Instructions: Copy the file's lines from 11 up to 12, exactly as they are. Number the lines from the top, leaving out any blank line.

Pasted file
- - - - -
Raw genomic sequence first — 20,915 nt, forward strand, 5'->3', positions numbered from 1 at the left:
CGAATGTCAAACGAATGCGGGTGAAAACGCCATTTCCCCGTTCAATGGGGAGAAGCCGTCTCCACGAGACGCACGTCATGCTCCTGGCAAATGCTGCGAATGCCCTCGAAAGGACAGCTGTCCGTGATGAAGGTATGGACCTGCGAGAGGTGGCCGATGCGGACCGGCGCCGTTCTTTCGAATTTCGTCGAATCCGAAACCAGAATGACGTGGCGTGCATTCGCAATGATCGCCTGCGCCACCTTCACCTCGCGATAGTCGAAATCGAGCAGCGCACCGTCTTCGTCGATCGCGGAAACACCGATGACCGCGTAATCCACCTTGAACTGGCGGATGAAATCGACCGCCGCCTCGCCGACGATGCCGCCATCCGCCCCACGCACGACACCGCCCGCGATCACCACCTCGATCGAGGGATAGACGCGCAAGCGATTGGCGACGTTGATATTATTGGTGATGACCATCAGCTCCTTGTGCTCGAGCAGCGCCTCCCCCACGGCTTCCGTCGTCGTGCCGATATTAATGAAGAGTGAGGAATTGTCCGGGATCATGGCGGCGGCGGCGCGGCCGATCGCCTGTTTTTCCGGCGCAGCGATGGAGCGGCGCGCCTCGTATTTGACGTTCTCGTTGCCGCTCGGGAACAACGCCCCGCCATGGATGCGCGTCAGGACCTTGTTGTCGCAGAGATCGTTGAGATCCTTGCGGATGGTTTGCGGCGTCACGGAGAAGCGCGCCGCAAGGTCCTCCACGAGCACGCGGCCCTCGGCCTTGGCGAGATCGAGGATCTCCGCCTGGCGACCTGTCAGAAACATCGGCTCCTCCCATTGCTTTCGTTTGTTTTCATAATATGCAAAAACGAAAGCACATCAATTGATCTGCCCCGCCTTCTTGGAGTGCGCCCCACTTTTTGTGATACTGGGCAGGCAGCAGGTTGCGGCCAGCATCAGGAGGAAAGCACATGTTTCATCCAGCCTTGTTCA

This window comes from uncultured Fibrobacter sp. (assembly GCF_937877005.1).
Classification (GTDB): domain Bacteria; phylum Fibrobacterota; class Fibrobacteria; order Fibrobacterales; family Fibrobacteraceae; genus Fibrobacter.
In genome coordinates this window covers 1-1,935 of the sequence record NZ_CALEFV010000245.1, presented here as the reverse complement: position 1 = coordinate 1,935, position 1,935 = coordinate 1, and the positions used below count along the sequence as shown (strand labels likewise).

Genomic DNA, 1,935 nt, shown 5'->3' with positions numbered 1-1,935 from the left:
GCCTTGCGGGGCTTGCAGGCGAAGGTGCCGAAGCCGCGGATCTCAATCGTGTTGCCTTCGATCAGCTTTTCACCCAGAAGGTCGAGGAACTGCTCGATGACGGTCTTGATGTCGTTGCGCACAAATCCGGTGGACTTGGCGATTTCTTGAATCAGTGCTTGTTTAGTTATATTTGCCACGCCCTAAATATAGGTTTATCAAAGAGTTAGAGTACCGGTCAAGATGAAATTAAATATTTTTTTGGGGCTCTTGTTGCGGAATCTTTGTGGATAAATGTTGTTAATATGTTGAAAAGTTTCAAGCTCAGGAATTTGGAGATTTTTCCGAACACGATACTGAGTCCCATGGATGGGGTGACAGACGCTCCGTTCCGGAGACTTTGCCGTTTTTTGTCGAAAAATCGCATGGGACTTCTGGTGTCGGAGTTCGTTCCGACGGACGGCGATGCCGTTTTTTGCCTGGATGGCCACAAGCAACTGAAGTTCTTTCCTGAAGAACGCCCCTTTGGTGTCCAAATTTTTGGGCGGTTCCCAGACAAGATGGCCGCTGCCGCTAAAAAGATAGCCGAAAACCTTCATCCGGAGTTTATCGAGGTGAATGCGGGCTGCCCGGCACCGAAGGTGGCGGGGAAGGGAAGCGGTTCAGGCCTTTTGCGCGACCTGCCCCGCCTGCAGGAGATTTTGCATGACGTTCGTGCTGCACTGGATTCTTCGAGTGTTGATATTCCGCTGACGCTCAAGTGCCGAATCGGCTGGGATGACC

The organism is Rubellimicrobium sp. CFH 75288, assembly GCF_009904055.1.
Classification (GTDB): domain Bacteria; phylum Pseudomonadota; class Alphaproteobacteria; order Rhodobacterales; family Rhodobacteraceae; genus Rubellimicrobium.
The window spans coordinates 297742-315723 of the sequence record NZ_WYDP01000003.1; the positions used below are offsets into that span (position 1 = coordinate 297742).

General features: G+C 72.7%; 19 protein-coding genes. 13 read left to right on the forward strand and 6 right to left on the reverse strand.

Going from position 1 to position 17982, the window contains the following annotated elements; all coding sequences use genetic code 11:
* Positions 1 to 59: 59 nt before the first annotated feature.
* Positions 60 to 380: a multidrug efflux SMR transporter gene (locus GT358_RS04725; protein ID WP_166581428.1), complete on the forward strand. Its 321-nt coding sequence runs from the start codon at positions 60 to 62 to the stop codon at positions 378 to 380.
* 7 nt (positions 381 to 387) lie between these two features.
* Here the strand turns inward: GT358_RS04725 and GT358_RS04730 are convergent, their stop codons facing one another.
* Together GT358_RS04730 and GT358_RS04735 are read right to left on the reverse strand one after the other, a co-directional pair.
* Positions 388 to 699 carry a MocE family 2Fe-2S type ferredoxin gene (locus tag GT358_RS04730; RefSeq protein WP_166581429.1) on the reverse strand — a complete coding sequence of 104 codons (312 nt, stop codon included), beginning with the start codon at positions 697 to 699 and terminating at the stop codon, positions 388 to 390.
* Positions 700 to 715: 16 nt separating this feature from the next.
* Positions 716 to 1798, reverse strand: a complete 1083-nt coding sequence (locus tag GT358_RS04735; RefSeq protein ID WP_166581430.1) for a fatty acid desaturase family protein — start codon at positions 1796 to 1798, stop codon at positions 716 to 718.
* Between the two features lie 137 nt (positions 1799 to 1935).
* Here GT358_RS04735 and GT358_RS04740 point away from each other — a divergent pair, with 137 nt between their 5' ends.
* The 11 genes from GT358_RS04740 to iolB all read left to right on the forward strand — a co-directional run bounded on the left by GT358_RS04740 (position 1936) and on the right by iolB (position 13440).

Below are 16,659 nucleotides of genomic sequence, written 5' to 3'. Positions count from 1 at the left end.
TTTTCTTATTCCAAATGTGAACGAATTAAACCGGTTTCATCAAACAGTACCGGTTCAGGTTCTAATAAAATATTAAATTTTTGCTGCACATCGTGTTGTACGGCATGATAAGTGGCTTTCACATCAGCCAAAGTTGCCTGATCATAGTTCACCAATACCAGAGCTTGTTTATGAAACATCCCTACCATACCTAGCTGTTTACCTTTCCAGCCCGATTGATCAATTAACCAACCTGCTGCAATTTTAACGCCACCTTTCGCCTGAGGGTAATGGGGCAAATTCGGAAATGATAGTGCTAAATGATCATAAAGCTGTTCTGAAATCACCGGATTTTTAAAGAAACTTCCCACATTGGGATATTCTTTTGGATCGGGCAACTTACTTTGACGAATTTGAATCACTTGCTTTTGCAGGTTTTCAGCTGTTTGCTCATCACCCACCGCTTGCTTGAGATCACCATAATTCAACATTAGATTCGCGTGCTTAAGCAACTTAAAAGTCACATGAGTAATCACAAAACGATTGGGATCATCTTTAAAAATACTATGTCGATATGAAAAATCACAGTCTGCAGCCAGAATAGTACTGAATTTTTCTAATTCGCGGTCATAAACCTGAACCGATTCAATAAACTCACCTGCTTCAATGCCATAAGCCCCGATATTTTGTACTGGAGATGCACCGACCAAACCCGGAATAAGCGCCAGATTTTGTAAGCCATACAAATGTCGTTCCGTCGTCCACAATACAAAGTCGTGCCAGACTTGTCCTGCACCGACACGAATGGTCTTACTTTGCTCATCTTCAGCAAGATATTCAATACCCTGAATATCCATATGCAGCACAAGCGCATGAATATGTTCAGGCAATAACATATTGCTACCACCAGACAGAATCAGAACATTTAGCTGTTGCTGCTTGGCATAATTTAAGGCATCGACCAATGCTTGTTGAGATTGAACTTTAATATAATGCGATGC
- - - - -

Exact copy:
General features: G+C 72.7%; 19 protein-coding genes. 13 read left to right on the forward strand and 6 right to left on the reverse strand.

Going from position 1 to position 17982, the window contains the following annotated elements; all coding sequences use genetic code 11: